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An engineer wishes to estimate the mean yield of chemical process based on the yield measurements $X_1$, $X_2$, $X_3$ from three independent runs of an experiment with variance $\sigma^2$.

Consider the following two estimators of the mean yield $\theta$:

$$\dfrac{X_1+X_2+X_3}{3} \quad\text{and}\quad \dfrac{X_1+2X_2+X_3}{4}.$$

Which is a better estimator? Justify with the appropriate statistical procedures.

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closed as off-topic by heropup, sandwich, Shailesh, Leucippus, choco_addicted Apr 3 at 3:13

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We prefer to use caps for random variables. Note that $$E\left(\frac{X_1+X_2+X_3}{3}\right)=\frac{1}{3}\left(E(X_1)+E(X_2)+E(X_3)\right)=\mu,$$ where $\mu$ is the common mean of the $X_i$.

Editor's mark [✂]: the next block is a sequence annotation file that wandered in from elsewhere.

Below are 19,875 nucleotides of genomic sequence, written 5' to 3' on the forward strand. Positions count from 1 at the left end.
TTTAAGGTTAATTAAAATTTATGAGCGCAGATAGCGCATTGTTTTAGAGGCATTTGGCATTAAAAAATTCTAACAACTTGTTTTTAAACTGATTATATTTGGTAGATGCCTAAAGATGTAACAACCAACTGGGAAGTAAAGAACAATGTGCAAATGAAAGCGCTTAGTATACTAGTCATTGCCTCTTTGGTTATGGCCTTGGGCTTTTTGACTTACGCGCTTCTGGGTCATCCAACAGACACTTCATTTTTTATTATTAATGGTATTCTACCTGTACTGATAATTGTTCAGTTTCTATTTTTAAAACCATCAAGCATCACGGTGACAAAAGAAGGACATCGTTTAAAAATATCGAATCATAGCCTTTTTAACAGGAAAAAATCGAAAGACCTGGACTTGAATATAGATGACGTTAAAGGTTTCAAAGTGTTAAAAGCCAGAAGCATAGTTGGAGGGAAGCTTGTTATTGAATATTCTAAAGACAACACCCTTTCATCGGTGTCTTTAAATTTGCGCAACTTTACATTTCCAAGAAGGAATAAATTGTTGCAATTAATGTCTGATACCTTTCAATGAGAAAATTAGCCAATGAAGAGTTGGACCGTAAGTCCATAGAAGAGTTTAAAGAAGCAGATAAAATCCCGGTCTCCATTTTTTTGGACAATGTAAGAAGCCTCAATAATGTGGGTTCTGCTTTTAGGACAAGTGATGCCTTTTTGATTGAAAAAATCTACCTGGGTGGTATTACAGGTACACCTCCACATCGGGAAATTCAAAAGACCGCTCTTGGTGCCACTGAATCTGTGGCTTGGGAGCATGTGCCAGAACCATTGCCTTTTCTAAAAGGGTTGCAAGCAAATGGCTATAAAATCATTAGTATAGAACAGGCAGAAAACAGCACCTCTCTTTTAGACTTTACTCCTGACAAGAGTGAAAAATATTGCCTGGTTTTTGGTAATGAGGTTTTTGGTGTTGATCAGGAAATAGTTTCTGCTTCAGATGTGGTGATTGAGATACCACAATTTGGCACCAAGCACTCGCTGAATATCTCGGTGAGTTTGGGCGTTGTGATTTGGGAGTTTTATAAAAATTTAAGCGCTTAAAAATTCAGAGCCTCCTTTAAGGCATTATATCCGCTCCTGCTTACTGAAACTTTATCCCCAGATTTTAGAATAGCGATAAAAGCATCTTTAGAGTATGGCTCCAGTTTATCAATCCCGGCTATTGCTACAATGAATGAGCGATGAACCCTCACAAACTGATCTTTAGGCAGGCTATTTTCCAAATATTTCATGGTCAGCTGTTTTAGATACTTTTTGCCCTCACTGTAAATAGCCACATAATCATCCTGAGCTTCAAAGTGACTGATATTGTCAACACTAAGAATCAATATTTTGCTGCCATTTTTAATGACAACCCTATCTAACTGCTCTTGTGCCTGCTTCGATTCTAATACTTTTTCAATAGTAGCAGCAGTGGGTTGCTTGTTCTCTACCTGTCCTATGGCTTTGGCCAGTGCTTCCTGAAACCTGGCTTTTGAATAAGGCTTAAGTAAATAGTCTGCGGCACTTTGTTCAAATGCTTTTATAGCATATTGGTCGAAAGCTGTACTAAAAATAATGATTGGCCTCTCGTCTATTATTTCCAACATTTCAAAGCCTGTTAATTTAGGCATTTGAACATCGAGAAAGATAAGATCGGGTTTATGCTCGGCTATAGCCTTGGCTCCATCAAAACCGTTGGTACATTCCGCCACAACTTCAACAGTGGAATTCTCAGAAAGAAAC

Similarly, $$E\left(\frac{X_1+2X_2+X_3}{4}\right)=\frac{1}{4}\left(E(X_1)+2E(X_2)+E(X_3)\right)=\mu.$$

So our two estimators are both unbiased estimators of $\mu$.

Since the $X_i$ are independent, we have $$\text{Var}\left(\frac{X_1+X_2+X_3}{3}\right)=\frac{1}{9}\left(\text{Var}(X_1)+\text{Var}(X_2)+\text{Var}(X_3)\right)=\frac{\sigma^2}{3}.$$

Also, $$\text{Var}\left(\frac{X_1+2X_2+X_3}{4}\right)=\frac{1}{16}\left(\text{Var}(X_1)+2^2\text{Var}(X_2)+\text{Var}(X_3)\right)=\frac{6\sigma^2}{16}.$$

The variance of the second estimator is greater than the variance of the first. Thus the first estimator is "better" than the second.

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